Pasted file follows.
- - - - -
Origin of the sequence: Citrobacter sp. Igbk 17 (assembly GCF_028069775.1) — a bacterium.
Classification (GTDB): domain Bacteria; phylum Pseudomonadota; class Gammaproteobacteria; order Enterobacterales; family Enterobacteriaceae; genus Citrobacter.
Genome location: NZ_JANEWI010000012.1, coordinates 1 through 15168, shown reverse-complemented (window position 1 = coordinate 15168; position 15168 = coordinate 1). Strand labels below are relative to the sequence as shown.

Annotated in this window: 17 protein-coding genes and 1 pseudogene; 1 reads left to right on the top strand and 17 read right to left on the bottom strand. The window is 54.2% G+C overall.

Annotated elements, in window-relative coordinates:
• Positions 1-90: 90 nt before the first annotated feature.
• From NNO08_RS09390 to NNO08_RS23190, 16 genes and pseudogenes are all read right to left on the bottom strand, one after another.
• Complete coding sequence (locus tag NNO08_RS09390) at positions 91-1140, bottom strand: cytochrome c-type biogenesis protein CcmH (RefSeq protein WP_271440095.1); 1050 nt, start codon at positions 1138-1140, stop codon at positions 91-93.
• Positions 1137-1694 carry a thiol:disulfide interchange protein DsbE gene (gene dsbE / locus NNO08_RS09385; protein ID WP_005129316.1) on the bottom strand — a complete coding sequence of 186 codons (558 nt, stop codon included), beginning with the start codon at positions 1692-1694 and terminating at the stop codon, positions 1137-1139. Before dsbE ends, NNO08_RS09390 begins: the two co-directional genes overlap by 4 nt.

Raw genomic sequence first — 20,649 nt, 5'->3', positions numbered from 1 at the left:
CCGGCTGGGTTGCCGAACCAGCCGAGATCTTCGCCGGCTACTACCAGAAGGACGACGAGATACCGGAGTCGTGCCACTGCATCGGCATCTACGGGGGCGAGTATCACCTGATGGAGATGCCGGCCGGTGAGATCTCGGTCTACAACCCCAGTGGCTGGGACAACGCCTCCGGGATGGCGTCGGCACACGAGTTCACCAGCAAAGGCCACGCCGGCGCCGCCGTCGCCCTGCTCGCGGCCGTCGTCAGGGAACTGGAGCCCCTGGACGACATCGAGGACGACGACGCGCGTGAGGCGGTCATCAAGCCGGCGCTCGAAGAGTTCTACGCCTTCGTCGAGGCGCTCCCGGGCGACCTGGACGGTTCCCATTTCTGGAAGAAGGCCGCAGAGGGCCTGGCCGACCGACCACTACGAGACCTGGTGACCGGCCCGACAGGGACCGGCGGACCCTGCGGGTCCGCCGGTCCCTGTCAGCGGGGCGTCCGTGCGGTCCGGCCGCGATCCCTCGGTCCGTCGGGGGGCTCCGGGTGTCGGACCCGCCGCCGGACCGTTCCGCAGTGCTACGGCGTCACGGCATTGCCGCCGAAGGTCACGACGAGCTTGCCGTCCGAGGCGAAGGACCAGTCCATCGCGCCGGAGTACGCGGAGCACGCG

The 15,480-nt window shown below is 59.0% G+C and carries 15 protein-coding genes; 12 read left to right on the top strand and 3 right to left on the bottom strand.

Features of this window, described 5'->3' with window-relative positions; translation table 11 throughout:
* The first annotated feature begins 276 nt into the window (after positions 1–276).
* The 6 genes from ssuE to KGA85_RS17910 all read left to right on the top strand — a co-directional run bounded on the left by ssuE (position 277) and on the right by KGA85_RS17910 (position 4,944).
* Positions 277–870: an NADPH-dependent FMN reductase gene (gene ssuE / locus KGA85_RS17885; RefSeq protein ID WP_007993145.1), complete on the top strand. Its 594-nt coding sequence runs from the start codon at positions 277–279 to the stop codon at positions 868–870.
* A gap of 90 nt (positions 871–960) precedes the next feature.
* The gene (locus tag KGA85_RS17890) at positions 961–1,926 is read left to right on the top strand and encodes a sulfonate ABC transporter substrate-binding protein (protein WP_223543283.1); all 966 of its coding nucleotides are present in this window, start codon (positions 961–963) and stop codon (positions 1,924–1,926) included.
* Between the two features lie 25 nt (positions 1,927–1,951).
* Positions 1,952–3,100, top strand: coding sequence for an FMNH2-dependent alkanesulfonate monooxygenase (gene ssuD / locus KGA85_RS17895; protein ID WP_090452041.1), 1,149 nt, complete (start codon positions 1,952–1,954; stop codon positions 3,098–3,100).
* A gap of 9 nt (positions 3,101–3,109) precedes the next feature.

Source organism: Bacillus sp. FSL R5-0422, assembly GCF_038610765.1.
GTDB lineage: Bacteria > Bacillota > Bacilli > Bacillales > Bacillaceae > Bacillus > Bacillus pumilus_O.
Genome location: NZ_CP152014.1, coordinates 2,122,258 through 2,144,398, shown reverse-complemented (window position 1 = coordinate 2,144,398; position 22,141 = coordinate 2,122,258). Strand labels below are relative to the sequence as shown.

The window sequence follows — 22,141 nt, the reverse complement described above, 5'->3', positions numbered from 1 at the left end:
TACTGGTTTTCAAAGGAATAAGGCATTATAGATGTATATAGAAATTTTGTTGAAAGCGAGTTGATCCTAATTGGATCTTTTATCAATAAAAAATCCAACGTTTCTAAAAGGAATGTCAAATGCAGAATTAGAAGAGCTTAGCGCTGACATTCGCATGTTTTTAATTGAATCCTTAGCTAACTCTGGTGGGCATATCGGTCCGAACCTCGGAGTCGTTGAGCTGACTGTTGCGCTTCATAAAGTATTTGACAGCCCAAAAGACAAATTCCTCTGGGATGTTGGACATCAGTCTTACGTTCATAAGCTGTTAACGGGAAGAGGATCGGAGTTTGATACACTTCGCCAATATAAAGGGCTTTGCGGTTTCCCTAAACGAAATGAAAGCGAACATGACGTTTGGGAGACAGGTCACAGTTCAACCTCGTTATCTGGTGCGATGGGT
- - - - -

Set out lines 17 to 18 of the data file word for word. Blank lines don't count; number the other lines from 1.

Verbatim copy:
* A gap of 90 nt (positions 871–960) precedes the next feature.
* The gene (locus tag KGA85_RS17890) at positions 961–1,926 is read left to right on the top strand and encodes a sulfonate ABC transporter substrate-binding protein (protein WP_223543283.1); all 966 of its coding nucleotides are present in this window, start codon (positions 961–963) and stop codon (positions 1,924–1,926) included.